I’ve always wanted to splurge on a piece of gym equipment for my house, but I have nowhere to store a stationary bike or treadmill. What if a workout machine could be disguised as a piece of decor?
That’s where the $1,495 Mirror, available to buy now (opens in new tab), comes in. As you might have guessed, it’s a mirror — a full-length one that doubles as a 1080p LCD display for streaming live and on-demand workouts taught by Mirror’s instructors in the company’s Manhattan studio.
Seeing the Mirror in person is strange, at first, because the device is both a mirror and a screen. Brynn Putnam, the company’s founder and CEO, said Mirror is made of custom glass so that people can watch themselves and correct their form while also following along with the instructor, just like they would in a boutique workout class.
“Visualization of yourself in the mirror is motivation,” Putnam said during a demo of the device at the company’s studio.
Mirror syncs with a smartphone app, where you choose from a variety of workout classes including cardio, strength-training, barre, Pilates and more. The classes range from quick 15-minute stretch sessions to intense 60-minute workouts. Mirror also syncs with Bluetooth heart rate monitors, including the Apple Watch, so the instructors can see your stats in real-time on-screen and offer tailored advice or encouragement. A heart rate monitor is also included in the box if you don’t already use one.
As you watch the instructor move through the exercise sequence, you can watch your heart rate climb on the display. The mirror also shows your heart rate data’s relationship to target heart rate zones, so you can push yourself harder or lighten up to reach the optimal zone.
Personal training will also be available — Mirror has built-in stereo speakers and a camera so you can get more hands-on instruction. Yes, the camera has a lens cap for privacy.
Like Peloton and other companies that offer home gym equipment with a video-on-demand component, Mirror has a high up-front price tag and a $39 monthly subscription fee to access the classes. A Peloton bike is $2,245 up-front and $39/month for the subscription. But Putnam says Mirror is three things in one: a piece of gym equipment, a high-end floor-length mirror (which could cost hundreds of dollars for something on the nicer side from Crate and Barrel) and a replacement for a boutique fitness classes. People spend $100 a month on average for a studio membership. In New York, a ClassPass subscription for 100 classes costs $160 a month.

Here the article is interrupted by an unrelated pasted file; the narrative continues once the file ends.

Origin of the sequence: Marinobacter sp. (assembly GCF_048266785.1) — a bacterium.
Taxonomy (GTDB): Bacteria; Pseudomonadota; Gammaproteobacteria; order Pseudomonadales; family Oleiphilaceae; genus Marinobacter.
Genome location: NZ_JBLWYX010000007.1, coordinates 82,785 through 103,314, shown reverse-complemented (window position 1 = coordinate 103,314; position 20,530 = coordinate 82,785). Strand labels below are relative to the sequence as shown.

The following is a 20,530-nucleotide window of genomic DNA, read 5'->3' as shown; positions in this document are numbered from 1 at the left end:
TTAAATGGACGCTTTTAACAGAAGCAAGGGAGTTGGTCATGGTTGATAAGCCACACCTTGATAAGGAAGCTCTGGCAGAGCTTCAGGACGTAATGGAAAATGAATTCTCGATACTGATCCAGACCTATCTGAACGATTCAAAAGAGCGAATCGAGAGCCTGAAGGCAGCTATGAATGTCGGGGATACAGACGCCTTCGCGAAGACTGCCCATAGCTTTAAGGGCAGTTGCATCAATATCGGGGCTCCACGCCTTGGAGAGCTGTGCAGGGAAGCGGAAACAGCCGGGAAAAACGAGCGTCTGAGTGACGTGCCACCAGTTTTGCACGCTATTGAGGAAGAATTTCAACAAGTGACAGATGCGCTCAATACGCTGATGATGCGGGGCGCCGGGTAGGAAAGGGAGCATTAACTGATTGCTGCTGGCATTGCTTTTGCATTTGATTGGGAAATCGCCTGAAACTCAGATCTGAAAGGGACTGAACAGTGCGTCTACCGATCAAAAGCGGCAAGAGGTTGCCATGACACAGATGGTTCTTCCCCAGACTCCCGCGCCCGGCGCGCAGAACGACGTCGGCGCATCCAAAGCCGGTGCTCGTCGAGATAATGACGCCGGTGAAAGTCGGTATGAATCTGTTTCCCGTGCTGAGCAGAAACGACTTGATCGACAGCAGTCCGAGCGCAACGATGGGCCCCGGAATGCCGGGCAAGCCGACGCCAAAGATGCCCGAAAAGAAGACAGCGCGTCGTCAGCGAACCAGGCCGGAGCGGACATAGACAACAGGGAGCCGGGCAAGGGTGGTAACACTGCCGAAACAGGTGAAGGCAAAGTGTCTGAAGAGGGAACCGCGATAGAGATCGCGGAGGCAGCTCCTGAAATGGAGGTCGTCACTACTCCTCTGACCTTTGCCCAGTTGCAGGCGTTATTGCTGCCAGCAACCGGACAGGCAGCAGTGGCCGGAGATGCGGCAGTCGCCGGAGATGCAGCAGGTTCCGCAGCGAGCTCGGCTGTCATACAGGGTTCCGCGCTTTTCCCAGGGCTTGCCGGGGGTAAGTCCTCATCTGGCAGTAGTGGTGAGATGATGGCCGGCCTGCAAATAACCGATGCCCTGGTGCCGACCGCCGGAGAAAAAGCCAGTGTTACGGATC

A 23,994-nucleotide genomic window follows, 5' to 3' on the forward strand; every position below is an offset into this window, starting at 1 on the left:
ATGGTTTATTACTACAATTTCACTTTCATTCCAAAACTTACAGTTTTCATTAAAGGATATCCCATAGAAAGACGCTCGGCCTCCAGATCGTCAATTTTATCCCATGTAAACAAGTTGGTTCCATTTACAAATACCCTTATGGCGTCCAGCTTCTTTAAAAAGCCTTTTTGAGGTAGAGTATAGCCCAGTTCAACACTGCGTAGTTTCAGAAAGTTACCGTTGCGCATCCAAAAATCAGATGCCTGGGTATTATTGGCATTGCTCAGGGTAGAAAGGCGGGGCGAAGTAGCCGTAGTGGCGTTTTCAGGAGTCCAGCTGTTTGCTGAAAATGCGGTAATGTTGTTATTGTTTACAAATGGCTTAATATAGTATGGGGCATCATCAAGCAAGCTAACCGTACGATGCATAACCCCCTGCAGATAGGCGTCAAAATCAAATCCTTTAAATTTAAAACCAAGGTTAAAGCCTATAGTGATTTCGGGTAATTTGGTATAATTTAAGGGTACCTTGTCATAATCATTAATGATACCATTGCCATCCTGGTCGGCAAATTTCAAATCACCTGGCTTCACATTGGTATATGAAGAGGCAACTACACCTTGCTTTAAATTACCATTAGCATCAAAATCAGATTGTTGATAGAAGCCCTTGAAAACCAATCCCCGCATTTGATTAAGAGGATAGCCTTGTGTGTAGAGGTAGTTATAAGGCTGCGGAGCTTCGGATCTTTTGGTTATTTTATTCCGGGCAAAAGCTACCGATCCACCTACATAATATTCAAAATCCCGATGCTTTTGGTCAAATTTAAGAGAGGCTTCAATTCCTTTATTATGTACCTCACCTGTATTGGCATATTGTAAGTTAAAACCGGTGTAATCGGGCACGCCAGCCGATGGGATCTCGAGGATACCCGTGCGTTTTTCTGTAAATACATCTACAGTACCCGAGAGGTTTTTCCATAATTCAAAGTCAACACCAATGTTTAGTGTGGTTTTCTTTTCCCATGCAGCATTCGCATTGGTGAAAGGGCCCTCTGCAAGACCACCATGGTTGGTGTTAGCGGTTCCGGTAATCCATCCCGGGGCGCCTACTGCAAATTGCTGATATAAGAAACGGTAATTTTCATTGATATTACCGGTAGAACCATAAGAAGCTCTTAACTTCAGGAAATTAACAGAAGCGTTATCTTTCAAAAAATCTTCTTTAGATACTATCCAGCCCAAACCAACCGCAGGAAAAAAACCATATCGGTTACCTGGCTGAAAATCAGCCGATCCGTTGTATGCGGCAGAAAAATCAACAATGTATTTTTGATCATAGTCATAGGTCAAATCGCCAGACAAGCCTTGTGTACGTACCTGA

Mirror isn’t actually a machine, though. Equipment from Peloton, NordicTrack and others can be used as bikes, treadmills, etc. without the streaming component. But buying a workout machine at that price isn’t so much about the equipment itself as about taking classes live or on-demand, seeing metrics and progress, and competing against classmates. In that sense, Mirror is like Peloton but with more flexibility in the kinds of workouts you can do.
“We’re not trying to be the next treadmill in your home,” Putnam said. “We want to be the next screen in your life.”
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YouTube workout videos are free, but trying to follow an instructor on a smartphone or tablet screen isn’t the same as taking a class in person. Mirror isn’t exactly the same, either, but it’s closer.
When I watched a Mirror class streaming to the display during my demo, I could see myself streaming classes regularly. I already cancelled my ClassPass membership because the price kept increasing. A device that does double duty as both a workout machine and a decorative item in my apartment would be much more useful to me than a piece of gym equipment. When iPhones cost $1,000, a $1,500 fitness-focused device that also looks good on my wall suddenly doesn’t sound so crazy.